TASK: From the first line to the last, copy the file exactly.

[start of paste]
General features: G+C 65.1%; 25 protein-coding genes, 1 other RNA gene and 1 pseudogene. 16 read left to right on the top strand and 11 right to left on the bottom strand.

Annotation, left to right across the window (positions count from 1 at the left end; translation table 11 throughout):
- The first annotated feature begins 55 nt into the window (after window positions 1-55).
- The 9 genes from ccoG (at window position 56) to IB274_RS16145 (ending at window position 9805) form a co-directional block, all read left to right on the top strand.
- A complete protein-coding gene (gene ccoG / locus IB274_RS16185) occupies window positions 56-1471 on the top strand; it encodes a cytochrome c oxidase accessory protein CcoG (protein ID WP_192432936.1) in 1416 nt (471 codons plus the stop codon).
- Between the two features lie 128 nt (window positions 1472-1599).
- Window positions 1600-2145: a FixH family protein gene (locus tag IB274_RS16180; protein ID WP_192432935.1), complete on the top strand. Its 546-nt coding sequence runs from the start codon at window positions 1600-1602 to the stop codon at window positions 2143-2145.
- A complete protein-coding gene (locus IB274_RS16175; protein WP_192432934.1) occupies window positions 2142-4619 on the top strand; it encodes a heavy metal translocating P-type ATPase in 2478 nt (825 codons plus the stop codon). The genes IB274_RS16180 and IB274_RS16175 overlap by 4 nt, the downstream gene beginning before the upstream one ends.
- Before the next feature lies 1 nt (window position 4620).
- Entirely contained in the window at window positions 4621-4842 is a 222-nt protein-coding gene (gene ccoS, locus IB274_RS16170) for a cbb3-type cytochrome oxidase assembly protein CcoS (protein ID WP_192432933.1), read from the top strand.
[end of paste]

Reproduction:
General features: G+C 65.1%; 25 protein-coding genes, 1 other RNA gene and 1 pseudogene. 16 read left to right on the top strand and 11 right to left on the bottom strand.

Annotation, left to right across the window (positions count from 1 at the left end; translation table 11 throughout):
- The first annotated feature begins 55 nt into the window (after window positions 1-55).
- The 9 genes from ccoG (at window position 56) to IB274_RS16145 (ending at window position 9805) form a co-directional block, all read left to right on the top strand.
- A complete protein-coding gene (gene ccoG / locus IB274_RS16185) occupies window positions 56-1471 on the top strand; it encodes a cytochrome c oxidase accessory protein CcoG (protein ID WP_192432936.1) in 1416 nt (471 codons plus the stop codon).
- Between the two features lie 128 nt (window positions 1472-1599).
- Window positions 1600-2145: a FixH family protein gene (locus tag IB274_RS16180; protein ID WP_192432935.1), complete on the top strand. Its 546-nt coding sequence runs from the start codon at window positions 1600-1602 to the stop codon at window positions 2143-2145.
- A complete protein-coding gene (locus IB274_RS16175; protein WP_192432934.1) occupies window positions 2142-4619 on the top strand; it encodes a heavy metal translocating P-type ATPase in 2478 nt (825 codons plus the stop codon). The genes IB274_RS16180 and IB274_RS16175 overlap by 4 nt, the downstream gene beginning before the upstream one ends.
- Before the next feature lies 1 nt (window position 4620).
- Entirely contained in the window at window positions 4621-4842 is a 222-nt protein-coding gene (gene ccoS, locus IB274_RS16170) for a cbb3-type cytochrome oxidase assembly protein CcoS (protein ID WP_192432933.1), read from the top strand.